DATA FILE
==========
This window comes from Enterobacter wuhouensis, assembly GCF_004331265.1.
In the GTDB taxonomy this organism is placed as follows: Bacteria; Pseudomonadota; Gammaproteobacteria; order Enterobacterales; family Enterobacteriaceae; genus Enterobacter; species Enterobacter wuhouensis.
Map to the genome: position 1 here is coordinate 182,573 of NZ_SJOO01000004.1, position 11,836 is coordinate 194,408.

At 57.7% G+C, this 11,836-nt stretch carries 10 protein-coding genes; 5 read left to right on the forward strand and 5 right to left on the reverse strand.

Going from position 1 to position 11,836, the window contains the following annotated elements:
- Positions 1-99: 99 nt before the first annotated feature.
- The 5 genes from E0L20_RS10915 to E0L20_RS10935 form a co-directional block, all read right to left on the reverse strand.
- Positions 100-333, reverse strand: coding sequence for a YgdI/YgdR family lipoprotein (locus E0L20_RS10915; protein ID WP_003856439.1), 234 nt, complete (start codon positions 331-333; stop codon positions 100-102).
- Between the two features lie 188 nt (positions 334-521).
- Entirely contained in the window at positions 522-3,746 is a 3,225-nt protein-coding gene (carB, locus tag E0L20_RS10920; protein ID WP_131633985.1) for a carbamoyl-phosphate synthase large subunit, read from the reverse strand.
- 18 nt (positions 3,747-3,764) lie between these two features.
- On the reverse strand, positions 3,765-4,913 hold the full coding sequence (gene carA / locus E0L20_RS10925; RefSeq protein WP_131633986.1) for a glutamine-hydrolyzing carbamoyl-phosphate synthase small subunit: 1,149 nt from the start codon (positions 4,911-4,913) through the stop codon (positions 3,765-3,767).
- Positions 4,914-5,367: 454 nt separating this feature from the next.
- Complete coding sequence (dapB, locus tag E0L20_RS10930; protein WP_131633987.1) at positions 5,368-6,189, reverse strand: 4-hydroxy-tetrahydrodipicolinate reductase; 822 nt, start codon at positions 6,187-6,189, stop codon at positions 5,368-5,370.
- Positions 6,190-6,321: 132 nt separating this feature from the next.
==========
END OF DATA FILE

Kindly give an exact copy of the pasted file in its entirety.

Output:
This window comes from Enterobacter wuhouensis, assembly GCF_004331265.1.
In the GTDB taxonomy this organism is placed as follows: Bacteria; Pseudomonadota; Gammaproteobacteria; order Enterobacterales; family Enterobacteriaceae; genus Enterobacter; species Enterobacter wuhouensis.
Map to the genome: position 1 here is coordinate 182,573 of NZ_SJOO01000004.1, position 11,836 is coordinate 194,408.

At 57.7% G+C, this 11,836-nt stretch carries 10 protein-coding genes; 5 read left to right on the forward strand and 5 right to left on the reverse strand.

Going from position 1 to position 11,836, the window contains the following annotated elements:
- Positions 1-99: 99 nt before the first annotated feature.
- The 5 genes from E0L20_RS10915 to E0L20_RS10935 form a co-directional block, all read right to left on the reverse strand.
- Positions 100-333, reverse strand: coding sequence for a YgdI/YgdR family lipoprotein (locus E0L20_RS10915; protein ID WP_003856439.1), 234 nt, complete (start codon positions 331-333; stop codon positions 100-102).
- Between the two features lie 188 nt (positions 334-521).
- Entirely contained in the window at positions 522-3,746 is a 3,225-nt protein-coding gene (carB, locus tag E0L20_RS10920; protein ID WP_131633985.1) for a carbamoyl-phosphate synthase large subunit, read from the reverse strand.
- 18 nt (positions 3,747-3,764) lie between these two features.
- On the reverse strand, positions 3,765-4,913 hold the full coding sequence (gene carA / locus E0L20_RS10925; RefSeq protein WP_131633986.1) for a glutamine-hydrolyzing carbamoyl-phosphate synthase small subunit: 1,149 nt from the start codon (positions 4,911-4,913) through the stop codon (positions 3,765-3,767).
- Positions 4,914-5,367: 454 nt separating this feature from the next.
- Complete coding sequence (dapB, locus tag E0L20_RS10930; protein WP_131633987.1) at positions 5,368-6,189, reverse strand: 4-hydroxy-tetrahydrodipicolinate reductase; 822 nt, start codon at positions 6,187-6,189, stop codon at positions 5,368-5,370.
- Positions 6,190-6,321: 132 nt separating this feature from the next.